Identifying Microbiological Contamination

Microbiological contamination can be classified as viable and nonviable. Viable organisms are those that have the ability to reproduce and proliferate. Nonviable organisms cannot reproduce or multiply.

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Bacterial Contamination

Bacterial contamination is quantified as “Colony Forming Units” (CFU), a measure of the total viable bacterial population. CFU’s are typically determined by incubating a sample on a nutritional medium and counting the number of bacterial colonies that grow. Each colony is assumed to have grown from a single bacterial cell. This is called a “Standard Plate Count” and is the most common method. Other less common methods of enumerating microbial contamination include the “Most Probable Number,” which is a statistical probability of the bacterial population in a small sample, and the “Direct Count,” which is an actual count of cells observed through a microscope.

Pyrogenic Contamination

Pyrogens are substances that can induce a fever in a warm-blooded animal. The most common pyrogenic substance is the bacterial endotoxin. These endotoxins are lipopolysaccharide compounds from the cell walls of gram-negative bacteria. They can be pyrogenic whether they are part of intact viable cells or simply fragments from ruptured cells.They are more stable than bacterial cells and are not destroyed by all conditions (such as autoclaving) that kill bacteria. Their molecular weight (MW) is generally accepted to be approximately 10,000. One molecular weight (MW) is approximately equal to one dalton. However, in aqueous environments they tend to agglomerate to larger sizes. Pyrogens are quantified as Endotoxin Units per milliliter (EU/mL).

The traditional method for pyrogen detection used live rabbits as the test organism. Today the most common method is the Limulus Amoebocyte Lysate (LAL) test. Endotoxins react with a purified extract of the blood of the horseshoe crab Limulus polyphemus and this reaction can be used to determine the endotoxin concentration. There are several versions of the LAL test ranging from the semi-quantitative “gel-clot method” to the fully-automated “kinetic turbidmetric method” which is sensitive to 0.001 EU/mL. There is an endotoxin limit in the pharmaceutical industry for USPWater For Injection (WFI) of 0.25 EU/mL. The LAL test is relatively quick and inexpensive. The LAL test is used if there is a concern about endotoxins in the finished water, such as in pharmaceutical uses. However, due to the swift results and the relatively low cost of the LAL test, other industries with critical water quality needs are beginning to use it as a quick indicator of possible bacterial contamination or total organic carbon (TOC).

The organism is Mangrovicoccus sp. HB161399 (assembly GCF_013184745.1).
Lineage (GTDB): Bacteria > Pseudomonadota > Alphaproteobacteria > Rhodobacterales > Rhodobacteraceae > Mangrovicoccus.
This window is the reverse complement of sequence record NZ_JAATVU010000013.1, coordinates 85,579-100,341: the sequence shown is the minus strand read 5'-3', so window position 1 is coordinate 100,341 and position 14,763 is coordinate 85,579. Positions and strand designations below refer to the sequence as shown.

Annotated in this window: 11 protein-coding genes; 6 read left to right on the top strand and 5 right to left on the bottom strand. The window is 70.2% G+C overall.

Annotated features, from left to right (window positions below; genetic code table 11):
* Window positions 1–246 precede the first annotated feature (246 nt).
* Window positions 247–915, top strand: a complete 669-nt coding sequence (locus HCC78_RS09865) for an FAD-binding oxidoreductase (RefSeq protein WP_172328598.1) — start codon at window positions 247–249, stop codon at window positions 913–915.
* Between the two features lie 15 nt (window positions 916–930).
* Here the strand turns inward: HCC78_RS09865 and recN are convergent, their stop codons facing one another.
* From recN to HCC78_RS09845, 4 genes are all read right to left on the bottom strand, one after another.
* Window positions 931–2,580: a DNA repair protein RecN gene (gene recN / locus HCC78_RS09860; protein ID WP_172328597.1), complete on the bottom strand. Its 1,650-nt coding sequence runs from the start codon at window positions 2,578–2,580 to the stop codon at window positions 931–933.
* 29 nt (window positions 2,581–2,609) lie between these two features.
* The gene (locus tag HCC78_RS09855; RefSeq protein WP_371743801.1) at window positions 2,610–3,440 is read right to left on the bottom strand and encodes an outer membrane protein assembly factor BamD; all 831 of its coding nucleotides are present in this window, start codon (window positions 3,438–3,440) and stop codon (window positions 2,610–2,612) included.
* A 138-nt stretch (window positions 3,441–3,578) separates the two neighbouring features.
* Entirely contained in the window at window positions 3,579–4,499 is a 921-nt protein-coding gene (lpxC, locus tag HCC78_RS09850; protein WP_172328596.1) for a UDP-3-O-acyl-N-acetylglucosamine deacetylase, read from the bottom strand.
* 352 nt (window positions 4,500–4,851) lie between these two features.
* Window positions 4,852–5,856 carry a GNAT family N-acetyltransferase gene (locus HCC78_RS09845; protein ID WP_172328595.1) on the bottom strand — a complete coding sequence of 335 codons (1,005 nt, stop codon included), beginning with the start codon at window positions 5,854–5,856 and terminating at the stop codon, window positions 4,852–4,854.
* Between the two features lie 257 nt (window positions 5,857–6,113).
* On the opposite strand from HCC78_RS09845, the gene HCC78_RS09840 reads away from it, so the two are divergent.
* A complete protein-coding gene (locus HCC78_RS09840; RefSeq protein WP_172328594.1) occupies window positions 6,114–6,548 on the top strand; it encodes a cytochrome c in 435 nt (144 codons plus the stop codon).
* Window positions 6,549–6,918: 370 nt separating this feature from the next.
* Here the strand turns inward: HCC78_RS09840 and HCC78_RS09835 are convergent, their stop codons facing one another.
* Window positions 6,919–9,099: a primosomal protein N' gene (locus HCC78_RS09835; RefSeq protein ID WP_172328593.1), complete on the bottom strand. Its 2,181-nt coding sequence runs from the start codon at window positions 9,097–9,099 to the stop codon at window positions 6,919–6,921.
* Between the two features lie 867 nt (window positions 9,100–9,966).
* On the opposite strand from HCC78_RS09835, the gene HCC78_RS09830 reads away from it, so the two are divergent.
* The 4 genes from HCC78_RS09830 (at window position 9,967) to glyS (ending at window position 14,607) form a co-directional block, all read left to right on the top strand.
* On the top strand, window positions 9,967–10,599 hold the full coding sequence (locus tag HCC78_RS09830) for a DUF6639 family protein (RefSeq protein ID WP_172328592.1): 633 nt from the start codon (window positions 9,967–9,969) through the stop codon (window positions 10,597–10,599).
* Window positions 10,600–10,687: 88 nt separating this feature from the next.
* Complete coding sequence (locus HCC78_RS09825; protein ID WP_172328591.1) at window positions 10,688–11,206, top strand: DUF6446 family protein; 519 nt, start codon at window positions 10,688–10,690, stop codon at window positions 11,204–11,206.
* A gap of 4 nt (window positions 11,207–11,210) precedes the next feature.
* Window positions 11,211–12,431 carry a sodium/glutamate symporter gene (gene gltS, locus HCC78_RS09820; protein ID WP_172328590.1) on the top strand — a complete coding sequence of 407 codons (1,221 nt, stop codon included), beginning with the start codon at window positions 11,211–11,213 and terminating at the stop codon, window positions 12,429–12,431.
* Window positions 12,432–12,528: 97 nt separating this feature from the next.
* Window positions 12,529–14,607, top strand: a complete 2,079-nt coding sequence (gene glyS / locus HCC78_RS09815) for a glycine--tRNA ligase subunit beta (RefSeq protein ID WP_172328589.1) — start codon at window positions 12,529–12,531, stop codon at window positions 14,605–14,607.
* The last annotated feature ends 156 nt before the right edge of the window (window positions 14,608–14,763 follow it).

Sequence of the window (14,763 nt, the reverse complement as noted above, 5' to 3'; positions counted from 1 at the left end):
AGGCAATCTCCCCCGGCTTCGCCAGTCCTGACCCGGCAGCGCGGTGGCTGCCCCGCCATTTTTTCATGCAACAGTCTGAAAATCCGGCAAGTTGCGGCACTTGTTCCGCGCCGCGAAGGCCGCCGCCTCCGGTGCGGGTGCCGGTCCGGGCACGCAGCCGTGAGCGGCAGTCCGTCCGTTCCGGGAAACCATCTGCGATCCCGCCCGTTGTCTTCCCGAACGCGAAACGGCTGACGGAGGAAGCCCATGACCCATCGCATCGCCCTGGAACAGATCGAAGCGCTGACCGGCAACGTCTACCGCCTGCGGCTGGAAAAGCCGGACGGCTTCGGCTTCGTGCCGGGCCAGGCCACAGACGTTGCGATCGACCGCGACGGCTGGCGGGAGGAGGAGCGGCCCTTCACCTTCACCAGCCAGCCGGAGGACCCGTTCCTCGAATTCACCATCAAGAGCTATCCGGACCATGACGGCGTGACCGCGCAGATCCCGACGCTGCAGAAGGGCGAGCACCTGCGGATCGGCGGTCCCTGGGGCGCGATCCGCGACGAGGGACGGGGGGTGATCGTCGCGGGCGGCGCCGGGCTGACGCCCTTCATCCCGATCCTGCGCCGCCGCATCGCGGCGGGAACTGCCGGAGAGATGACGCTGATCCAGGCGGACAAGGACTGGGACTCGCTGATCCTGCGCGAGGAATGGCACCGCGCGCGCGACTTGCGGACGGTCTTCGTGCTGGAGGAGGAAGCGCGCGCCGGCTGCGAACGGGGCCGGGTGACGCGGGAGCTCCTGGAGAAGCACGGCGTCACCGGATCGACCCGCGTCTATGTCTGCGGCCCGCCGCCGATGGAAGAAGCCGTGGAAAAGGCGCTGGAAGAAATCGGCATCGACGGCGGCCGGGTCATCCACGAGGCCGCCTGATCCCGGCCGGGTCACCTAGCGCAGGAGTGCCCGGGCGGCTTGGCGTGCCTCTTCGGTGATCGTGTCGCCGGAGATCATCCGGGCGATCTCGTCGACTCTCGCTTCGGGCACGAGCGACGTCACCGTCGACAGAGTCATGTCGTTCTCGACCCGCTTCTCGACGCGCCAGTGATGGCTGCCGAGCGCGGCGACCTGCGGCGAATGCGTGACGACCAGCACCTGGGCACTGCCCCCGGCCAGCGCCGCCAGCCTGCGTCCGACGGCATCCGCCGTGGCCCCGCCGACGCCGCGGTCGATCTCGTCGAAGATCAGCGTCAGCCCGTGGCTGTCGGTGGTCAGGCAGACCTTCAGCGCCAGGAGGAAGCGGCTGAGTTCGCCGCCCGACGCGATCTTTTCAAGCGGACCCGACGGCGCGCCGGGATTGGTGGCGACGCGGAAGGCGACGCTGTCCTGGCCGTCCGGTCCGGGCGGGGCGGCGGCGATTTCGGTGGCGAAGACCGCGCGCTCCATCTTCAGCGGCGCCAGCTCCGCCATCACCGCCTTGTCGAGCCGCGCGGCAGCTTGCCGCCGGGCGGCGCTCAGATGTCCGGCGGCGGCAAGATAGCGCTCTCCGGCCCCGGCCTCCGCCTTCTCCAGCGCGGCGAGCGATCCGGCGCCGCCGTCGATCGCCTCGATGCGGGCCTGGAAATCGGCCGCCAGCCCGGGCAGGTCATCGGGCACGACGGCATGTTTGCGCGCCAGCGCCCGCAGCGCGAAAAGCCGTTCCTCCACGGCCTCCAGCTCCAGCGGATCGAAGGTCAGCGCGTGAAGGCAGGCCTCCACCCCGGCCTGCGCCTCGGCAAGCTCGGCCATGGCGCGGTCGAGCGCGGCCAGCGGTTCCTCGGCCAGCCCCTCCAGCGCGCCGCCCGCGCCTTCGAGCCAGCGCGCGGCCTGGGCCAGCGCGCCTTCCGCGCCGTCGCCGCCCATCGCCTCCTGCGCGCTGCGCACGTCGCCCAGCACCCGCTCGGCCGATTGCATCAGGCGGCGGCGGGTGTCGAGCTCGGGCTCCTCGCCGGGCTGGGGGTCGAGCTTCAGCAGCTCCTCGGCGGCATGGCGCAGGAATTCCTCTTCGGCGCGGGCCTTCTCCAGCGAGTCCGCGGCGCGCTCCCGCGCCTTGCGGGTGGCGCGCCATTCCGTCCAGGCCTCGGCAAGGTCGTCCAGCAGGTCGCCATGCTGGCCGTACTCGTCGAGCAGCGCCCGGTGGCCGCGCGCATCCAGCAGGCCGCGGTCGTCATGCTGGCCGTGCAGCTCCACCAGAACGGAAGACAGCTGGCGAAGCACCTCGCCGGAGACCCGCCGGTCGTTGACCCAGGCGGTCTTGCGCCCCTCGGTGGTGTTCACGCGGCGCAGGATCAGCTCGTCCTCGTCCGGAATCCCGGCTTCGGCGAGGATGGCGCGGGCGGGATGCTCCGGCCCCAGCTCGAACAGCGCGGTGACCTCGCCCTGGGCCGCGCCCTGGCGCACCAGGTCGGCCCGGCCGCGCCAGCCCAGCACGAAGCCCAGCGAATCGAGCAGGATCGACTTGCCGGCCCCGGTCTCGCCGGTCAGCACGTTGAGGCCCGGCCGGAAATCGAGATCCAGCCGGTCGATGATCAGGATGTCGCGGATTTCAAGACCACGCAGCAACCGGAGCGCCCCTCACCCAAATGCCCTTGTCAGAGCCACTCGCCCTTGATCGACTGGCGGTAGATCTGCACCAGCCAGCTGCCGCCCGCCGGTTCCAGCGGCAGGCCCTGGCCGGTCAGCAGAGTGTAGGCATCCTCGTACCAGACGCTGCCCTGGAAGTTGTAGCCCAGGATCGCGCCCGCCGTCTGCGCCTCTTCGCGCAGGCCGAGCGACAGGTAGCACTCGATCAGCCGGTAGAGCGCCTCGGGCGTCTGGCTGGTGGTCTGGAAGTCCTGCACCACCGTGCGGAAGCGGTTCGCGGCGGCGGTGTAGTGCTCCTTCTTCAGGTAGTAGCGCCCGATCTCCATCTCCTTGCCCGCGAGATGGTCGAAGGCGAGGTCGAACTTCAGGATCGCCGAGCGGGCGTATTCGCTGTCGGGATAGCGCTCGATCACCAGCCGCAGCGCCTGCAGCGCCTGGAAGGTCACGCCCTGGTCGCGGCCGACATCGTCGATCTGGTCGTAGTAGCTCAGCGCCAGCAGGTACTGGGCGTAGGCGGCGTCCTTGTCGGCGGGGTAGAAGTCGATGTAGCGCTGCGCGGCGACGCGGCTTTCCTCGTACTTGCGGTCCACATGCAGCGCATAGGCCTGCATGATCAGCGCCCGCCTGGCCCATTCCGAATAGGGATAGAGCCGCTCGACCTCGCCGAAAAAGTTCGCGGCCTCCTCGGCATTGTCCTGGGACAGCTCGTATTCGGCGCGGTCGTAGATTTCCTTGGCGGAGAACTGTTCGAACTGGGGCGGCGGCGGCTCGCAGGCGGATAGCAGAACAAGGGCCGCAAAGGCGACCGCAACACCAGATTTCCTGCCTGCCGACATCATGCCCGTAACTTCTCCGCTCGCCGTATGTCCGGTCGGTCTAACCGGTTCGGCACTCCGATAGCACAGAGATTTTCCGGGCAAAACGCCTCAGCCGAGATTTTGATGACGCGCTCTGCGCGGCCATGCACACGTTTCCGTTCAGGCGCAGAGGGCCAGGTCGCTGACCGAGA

Total Organic Carbon (TOC)

TOC is a direct measure of the organic, oxidizable, carbon-based material in water. TOC is a vital measurement used in sophisticated water treatment systems – such as electronics grade – where any amount of contamination can adversely affect product quality and yield.

Biochemical Oxygen Demand (BOD)

BOD is a measure of organic material contamination in water, specified in mg/L. BOD is the amount of dissolved oxygen required for the biochemical decomposition of organic compounds and the oxidation of certain inorganic materials (e.g., iron, sulfites). Typically, the test for BOD is conducted over a five-day period.

Chemical Oxygen Demand (COD)

COD is another measure of organic material contamination in water specified in mg/L. COD is the amount of dissolved oxygen required to cause chemical oxidation of the organic material in water. Both BOD and COD are key indicators of the environmental health of a surface water supply. They are commonly used in waste water treatment but rarely in general water treatment.

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